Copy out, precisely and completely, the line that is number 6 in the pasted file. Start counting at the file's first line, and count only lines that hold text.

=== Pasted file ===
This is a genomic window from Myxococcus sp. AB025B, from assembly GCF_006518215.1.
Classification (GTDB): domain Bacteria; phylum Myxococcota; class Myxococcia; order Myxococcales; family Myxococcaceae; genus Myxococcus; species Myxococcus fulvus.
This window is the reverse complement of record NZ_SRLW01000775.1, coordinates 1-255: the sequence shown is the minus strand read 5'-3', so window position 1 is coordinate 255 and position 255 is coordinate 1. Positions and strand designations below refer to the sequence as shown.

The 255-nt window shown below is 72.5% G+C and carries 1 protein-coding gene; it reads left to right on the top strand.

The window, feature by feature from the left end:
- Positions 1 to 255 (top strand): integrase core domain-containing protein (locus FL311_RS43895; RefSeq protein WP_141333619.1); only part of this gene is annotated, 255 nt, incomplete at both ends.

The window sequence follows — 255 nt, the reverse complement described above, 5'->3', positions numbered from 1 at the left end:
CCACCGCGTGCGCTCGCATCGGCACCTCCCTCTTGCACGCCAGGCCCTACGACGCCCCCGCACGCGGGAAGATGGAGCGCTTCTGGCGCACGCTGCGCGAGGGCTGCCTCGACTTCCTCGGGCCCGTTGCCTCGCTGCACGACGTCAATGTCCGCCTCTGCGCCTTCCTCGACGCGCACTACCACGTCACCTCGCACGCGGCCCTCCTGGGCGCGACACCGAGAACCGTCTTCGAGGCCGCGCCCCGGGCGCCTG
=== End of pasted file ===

- Positions 1 to 255 (top strand): integrase core domain-containing protein (locus FL311_RS43895; RefSeq protein WP_141333619.1); only part of this gene is annotated, 255 nt, incomplete at both ends.